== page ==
Biomonitoring California Publishes Chemical Exposure Results
On May 5, 2014, the California Environmental Contaminant Biomonitoring Program, also known as Biomonitoring California, published the results of its biomonitoring efforts in an interactive database. According to the results, a number of subpopulations have been exposed to several categories of chemicals.
Biomonitoring California is a joint program of three California agencies: the Department of Public Health, the Office of Environmental Health Hazard Assessment, and the Department of Toxic Substances Control. The program was established in 2006 by S.B. 1379 “to assist in the evaluation of toxic chemicals in a representative sample of Californians, establish trends of these chemicals in Californians’ bodies over time, and assess effectiveness of public health efforts and regulatory programs to decrease exposure of Californians to specific chemical contaminants.”
Depending on the particular subpopulation being evaluated, the program tests for:
- Environmental phenols
- Organochlorine pesticides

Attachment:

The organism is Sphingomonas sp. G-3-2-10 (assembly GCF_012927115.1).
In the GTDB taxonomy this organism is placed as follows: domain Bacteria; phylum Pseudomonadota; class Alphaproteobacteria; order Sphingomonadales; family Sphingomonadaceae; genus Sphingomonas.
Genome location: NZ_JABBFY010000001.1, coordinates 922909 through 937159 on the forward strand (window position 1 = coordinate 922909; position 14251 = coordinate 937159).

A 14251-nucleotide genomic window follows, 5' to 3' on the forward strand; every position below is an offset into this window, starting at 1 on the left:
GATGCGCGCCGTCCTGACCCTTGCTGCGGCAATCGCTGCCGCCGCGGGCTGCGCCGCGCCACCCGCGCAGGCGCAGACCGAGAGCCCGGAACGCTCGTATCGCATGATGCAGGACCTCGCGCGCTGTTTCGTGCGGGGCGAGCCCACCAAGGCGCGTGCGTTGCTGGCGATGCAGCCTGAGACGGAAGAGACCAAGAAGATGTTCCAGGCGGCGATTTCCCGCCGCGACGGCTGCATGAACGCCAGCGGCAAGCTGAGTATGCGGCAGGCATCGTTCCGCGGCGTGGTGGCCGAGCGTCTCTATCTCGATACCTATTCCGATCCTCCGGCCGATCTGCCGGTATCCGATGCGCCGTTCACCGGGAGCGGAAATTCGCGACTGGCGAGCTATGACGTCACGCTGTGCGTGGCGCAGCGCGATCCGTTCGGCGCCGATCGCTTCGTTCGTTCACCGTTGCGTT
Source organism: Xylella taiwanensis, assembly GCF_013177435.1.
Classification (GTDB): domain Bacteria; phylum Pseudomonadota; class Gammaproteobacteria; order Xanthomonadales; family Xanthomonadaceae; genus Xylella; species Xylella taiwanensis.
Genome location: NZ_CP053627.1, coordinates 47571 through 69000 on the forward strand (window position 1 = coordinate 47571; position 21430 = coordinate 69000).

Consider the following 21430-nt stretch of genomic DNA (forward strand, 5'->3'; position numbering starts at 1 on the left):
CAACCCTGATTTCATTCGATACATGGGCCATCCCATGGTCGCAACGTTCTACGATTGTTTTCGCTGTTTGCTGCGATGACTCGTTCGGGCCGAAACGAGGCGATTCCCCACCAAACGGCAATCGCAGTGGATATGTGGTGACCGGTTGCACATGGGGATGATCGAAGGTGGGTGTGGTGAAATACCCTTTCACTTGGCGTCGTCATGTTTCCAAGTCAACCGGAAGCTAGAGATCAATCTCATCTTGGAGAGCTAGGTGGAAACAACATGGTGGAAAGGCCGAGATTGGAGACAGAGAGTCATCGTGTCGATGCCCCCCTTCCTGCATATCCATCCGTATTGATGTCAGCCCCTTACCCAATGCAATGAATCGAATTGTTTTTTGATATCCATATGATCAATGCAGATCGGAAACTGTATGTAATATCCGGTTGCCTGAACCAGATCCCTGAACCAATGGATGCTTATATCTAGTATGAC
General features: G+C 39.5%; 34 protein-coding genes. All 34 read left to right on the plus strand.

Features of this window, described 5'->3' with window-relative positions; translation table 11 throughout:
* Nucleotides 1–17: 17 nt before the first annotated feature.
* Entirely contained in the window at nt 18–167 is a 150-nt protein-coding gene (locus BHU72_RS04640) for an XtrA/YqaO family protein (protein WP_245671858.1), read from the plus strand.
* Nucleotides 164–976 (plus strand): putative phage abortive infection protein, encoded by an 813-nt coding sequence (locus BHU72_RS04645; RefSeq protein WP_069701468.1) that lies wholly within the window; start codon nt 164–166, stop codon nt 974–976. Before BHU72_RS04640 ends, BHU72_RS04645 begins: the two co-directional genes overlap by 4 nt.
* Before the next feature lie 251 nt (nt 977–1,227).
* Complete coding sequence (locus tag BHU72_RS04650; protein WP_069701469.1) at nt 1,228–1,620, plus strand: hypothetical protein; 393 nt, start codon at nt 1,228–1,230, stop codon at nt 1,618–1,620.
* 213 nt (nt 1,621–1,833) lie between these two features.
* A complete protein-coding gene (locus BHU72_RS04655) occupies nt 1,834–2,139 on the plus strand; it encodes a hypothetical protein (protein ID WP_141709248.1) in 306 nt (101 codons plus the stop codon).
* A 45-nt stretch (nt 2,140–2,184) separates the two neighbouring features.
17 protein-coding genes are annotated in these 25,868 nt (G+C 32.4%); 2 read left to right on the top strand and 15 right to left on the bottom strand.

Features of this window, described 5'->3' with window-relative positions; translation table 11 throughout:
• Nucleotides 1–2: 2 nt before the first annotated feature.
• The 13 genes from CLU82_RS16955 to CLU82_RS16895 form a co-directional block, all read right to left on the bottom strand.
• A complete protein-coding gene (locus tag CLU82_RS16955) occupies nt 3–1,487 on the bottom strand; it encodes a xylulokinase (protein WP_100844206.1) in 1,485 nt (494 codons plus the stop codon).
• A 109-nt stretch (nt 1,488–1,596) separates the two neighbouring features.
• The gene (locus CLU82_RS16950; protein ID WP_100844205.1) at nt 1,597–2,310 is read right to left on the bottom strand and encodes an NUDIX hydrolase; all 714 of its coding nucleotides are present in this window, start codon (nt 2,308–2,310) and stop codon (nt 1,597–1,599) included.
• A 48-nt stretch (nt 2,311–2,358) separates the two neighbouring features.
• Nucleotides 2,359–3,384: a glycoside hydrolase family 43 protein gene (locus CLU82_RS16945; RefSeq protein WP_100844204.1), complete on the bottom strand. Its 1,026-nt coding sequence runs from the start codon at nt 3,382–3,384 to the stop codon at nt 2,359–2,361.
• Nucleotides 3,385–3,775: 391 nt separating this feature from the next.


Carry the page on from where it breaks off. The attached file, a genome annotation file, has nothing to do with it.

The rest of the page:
- Organophosphate pesticides
- Pyrethroid pesticides
- Polybrominated diphenyl ethers (PBDEs)
- Polychlorinated biphenyls (PCBs)
- Polycyclic aromatic hydrocarbons (PAHs)
The program has evaluated exposures to specified chemical categories in female California teachers; mothers and their children in the Salinas valley agricultural communities; firefighters; and pregnant women with autistic children. Except for the female California teachers’ study, which included over 800 women, relatively small numbers of individuals (significantly less than 100, in most groups) within each group were evaluated for exposure.
According to the studies’ results, individuals in almost all of these subpopulations have been exposed to a detectable level of a chemical within the evaluated chemical groups. Not surprisingly, firefighters’ biomonitoring results showed consistent exposure to PAHs, which are formed during combustion. Aside for what these results may mean for the regulatory management of chemical exposures for these subpopulations, these results also will feed into other regulatory programs, like the California Safer Consumer Products Regulations, and also ultimately may form the basis of new chemical legislation.